Community Health Initiative

Related Pages
Photo Albums
Community Health Initiative (CHI)
The Community Health Initiative (CHI) of Rotary Club Dar es Salaam Oyster Bay is one of the Club’s key areas of community service. Launched in September 2013 with the first Medical Camp in Kerege near the town of Bagamoyo and going into its fifth year now, the CHI covers an ample range of health-related projects. Aside of the bi-annual organization of Medical Camps, the initiative also covers support for CCBRT Hospital in Dar es Salaam, the Retinoblastoma-Initiative and the dedicated involvement in the organization of the annual Rotary Dar Marathon in Dar es Salaam.
Within the six areas of focus of Rotary International - promoting peace; fighting disease; providing clean water, sanitation and hygiene; saving mothers and children; supporting education and growing local economies – the CHI initiative concentrates on two aspects which are especially vital for our country Tanzania: fighting disease and saving mothers and children.
Following reports of United Nation’s Agencies, Tanzania ranks 151 out of 188 nations on UN’s Human Development Index (HDI) and 156 out of 190 in Word Health Organization’s (WHO) most recent ranking of health systems. The average life expectancy at birth in Tanzania grew slightly in the past and is now at around 65 years. The infant mortality rate of 35.2%, the child mortality rate under five years of 48.7% and the number of child malnutrition under age 5 of 34.7% are areas of concern. The prevalence of Malaria with 27% or HIV with 6% stresses the health system significantly.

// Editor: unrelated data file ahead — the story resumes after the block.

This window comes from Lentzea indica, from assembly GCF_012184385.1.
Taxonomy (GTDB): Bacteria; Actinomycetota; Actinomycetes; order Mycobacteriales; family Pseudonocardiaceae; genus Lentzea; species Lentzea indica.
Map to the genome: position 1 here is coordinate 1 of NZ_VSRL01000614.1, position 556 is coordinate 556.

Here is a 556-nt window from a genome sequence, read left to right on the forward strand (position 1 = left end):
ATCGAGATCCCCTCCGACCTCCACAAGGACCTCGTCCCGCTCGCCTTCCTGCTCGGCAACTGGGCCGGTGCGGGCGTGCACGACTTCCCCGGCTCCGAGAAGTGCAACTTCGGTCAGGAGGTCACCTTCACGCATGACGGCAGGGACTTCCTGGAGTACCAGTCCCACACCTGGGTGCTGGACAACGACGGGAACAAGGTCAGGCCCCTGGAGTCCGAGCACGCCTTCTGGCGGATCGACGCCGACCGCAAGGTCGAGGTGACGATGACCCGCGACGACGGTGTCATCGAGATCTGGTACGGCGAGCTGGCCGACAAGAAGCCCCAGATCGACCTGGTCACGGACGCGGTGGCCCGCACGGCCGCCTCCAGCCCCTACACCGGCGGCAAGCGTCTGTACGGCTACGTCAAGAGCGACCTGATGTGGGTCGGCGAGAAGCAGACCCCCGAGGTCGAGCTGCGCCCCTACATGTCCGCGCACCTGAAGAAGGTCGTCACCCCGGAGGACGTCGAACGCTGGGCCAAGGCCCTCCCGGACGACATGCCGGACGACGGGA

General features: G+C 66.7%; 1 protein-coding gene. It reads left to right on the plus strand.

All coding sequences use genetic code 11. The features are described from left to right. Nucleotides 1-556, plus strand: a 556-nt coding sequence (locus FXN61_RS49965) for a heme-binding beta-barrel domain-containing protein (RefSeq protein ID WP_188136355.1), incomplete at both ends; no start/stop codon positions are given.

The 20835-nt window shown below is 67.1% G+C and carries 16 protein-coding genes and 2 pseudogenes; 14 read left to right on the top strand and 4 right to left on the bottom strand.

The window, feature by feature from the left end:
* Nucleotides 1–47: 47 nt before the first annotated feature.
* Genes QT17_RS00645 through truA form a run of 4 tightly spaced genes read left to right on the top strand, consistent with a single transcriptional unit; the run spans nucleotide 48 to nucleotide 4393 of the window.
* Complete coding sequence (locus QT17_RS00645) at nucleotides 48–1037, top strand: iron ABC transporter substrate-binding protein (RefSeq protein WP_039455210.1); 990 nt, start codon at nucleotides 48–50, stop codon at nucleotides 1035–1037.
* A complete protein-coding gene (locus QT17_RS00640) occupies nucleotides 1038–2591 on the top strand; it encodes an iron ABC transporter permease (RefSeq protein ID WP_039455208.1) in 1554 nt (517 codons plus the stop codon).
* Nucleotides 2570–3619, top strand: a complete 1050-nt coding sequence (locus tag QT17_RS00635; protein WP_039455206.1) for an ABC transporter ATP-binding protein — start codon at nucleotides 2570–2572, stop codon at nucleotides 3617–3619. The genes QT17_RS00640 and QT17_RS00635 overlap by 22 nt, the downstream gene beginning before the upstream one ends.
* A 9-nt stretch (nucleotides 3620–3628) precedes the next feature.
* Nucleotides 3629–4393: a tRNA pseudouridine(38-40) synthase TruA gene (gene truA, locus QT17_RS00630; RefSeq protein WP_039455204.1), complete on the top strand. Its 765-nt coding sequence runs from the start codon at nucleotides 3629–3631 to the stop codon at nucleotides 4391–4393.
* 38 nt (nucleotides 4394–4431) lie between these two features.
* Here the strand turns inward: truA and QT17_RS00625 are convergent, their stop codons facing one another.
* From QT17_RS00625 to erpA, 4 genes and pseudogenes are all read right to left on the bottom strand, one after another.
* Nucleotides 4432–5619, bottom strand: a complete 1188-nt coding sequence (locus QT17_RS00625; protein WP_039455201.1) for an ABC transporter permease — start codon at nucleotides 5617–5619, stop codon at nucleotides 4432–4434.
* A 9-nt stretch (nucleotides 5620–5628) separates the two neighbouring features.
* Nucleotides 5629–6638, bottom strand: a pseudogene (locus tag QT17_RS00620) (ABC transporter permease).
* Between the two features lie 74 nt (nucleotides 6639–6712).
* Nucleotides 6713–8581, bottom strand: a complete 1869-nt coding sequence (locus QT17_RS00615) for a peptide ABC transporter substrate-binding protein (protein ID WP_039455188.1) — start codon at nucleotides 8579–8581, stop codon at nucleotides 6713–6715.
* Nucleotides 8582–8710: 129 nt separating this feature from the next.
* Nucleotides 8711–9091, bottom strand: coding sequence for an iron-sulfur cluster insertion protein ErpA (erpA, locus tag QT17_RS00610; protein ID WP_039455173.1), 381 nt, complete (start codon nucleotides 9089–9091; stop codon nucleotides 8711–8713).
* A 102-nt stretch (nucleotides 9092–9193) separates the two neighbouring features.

With a current population of 53.5 Million, the country’s percentage public health expenditure is around 2.6 % of its GDP. The number of 0.3 physicians per 10,000 inhabitants and an expected annual population growth of 3.2 % - that makes an expected population of 82.9 Million in 2030 – show that there is a significant need of health support for the local community in terms of health infrastructure now and in future. Especially if we consider the existing evidence that even limited health service fees are prohibitive to the poor -  particularly to women, single mothers and children.
We see it as our responsibility to give firm support to those who do not have access to medical services. As Rotarians and Rotary Clubs our legitimacy is quality of service we can provide to our community. This is what drives our Club’s engagement in the Community Health Initiative and all related projects at the moment and in the future.
In all our efforts as volunteers serving our local communities, the most limiting factor for Rotarians is free time. In every project and initiative, we seek to volunteer and contribute personally as opposed to simply fund projects. Hence, we encourage interested individuals and potential sponsors likewise to join our initiatives!
Please feel free to contact us anytime via or join us in our weekly meetings.